Too much cardio….Is there even such a thing?
For most people they associate a weight loss program with endless hours of cardio and a very low calorie diet. I’m going to shed some serious light on this subject.
As a registered dietitian and personal trainer cardio is one of the more common questions I get asked about. Contrary to the popular belief that more is better, I am here to tell you other wise. Cardio is an important part of any fitness or weight loss program but so many people make some very common mistakes and actually end up shooting themselves in the foot when it comes to seeing results.
First off we need to get one thing very clear – You can not out work poor nutrition.
Read that line again, and again, and again…Sorry, but there is no way to eat whatever the heck you want and expect to kill yourself on the treadmill and still see results. Nutrition is 80% of the equation for weight loss. Now that we have that out of the way let me tell you the two very common mistakes most people make when it comes to cardio.
Mistake number one is they do their cardio before weight training. I know there are some that may disagree with this but in my opinion you should never do anything beyond a very light warm up before weight training. When you weight train you use glycogen or stored carbohydrates as an energy source for the muscles to perform work. Your muscles store three to four times more glycogen than the liver. When you bust out a one hour session on the elliptical before your weight training session you start to deplete your muscle glycogen stores. This is a problem because now you have less energy going into your weight training session, and your performance may suffer.
You may be thinking, “I’m trying to lose weight so why do I care if my performance suffers with weight training?” My philosophy with weight training is it’s role is to build and maintain muscle mass, not to induce weight loss which is what a caloric deficit and cardio are for. When you are in a caloric deficit you need to continue to strength train with maximal intensity to preserve the lean muscle tissue you have. Maximal intensity with weight training is much harder to produce after a cardio session. Keep the cardio after the weights.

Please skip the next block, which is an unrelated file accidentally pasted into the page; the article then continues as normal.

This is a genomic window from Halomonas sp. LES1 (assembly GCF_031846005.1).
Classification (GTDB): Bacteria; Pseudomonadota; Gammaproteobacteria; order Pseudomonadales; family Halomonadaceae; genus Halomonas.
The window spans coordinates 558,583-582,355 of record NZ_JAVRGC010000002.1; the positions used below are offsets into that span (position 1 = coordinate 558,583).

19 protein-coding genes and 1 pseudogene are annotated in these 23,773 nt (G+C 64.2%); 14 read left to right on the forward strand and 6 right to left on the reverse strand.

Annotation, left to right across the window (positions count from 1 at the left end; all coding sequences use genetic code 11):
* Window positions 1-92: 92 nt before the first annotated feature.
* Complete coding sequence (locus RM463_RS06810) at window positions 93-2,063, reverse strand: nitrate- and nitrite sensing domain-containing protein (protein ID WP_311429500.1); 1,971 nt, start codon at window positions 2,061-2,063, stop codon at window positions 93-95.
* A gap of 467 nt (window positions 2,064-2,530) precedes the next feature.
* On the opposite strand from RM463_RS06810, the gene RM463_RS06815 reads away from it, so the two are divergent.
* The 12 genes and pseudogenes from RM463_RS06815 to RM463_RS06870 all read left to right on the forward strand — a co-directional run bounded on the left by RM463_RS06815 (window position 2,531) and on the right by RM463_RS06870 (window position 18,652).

Mistake number two is most people do too much too soon. The average person who wants to lose weight thinks to start by doing as much cardio as possible for as long as possible to kick start their weight loss. While this approach may logically make sense, it is setting you up for long term failure.
The human body is resilient and adaptive. It does not wan’t you to lose weight. It is going to fight you along the way in forms of metabolic adaptations aka plateaus. So, when your body plateaus you have two options:
- Reduce calories from food (intake).
- Increase how many calories you burn daily (expenditure).
Most people I have worked with over the years prefer to eat more, and burn more through cardio as a form of expenditure. So, you slowly increase the duration and intensity of the cardio over time as the body resists change. If you start off your weight loss journey doing six days a week of cardio for an hour, sure you may see initial results more rapidly, but what do you do when your body adapts? Go up to seven days a week? Increase to an hour and a half per session? Two-a-days? These scenarios are not long term sustainable. Remember the main goal is to lose weight and keep it off, right? So, we want to take a safe and sustainable approach to cardio.
As an example, if I have a female client coming to me to lose weight I set her macros where I wan’t them and let’s say she wasn’t doing any cardio, then I may start her with only one to two days of steady state cardio after her weight training for 15- 20 minutes total duration. I stick with this until her body adapts to the protocol. Then, I slowly increase the duration of her cardio (maybe go up to 25 minutes each) and start to incorporate short sessions of high intensity interval training (HIIT). Slow and steady wins the race when it comes to the human body. For most people outside of those looking to achieve very low body fat levels, two-a-day cardio is never necessary and excessive in my opinion. My motto for weight loss is this: My goal is always to get a client to lose weight with the most amount of food possible and the least amount of cardio for long term health and sustainability.
Be smart and go slow.